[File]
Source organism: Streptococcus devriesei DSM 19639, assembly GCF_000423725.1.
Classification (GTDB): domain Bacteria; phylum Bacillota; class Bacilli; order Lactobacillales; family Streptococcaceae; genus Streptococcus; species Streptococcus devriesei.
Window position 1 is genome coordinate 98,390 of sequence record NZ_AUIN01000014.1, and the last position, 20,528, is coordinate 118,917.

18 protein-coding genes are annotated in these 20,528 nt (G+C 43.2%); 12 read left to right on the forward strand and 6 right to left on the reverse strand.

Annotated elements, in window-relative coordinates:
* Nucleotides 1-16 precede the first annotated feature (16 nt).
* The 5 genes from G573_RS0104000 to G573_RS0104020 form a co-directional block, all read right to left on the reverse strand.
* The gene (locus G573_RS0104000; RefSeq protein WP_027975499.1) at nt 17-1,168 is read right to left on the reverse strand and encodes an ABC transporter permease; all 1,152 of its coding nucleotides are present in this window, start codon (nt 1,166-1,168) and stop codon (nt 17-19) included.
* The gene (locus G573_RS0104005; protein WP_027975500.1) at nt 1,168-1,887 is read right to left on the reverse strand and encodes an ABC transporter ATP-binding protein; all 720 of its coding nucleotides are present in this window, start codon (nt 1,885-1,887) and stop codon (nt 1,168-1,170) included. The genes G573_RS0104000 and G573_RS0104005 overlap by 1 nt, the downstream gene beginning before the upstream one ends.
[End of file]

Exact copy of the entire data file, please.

Source organism: Streptococcus devriesei DSM 19639, assembly GCF_000423725.1.
Classification (GTDB): domain Bacteria; phylum Bacillota; class Bacilli; order Lactobacillales; family Streptococcaceae; genus Streptococcus; species Streptococcus devriesei.
Window position 1 is genome coordinate 98,390 of sequence record NZ_AUIN01000014.1, and the last position, 20,528, is coordinate 118,917.

18 protein-coding genes are annotated in these 20,528 nt (G+C 43.2%); 12 read left to right on the forward strand and 6 right to left on the reverse strand.

Annotated elements, in window-relative coordinates:
* Nucleotides 1-16 precede the first annotated feature (16 nt).
* The 5 genes from G573_RS0104000 to G573_RS0104020 form a co-directional block, all read right to left on the reverse strand.
* The gene (locus G573_RS0104000; RefSeq protein WP_027975499.1) at nt 17-1,168 is read right to left on the reverse strand and encodes an ABC transporter permease; all 1,152 of its coding nucleotides are present in this window, start codon (nt 1,166-1,168) and stop codon (nt 17-19) included.
* The gene (locus G573_RS0104005; protein WP_027975500.1) at nt 1,168-1,887 is read right to left on the reverse strand and encodes an ABC transporter ATP-binding protein; all 720 of its coding nucleotides are present in this window, start codon (nt 1,885-1,887) and stop codon (nt 1,168-1,170) included. The genes G573_RS0104000 and G573_RS0104005 overlap by 1 nt, the downstream gene beginning before the upstream one ends.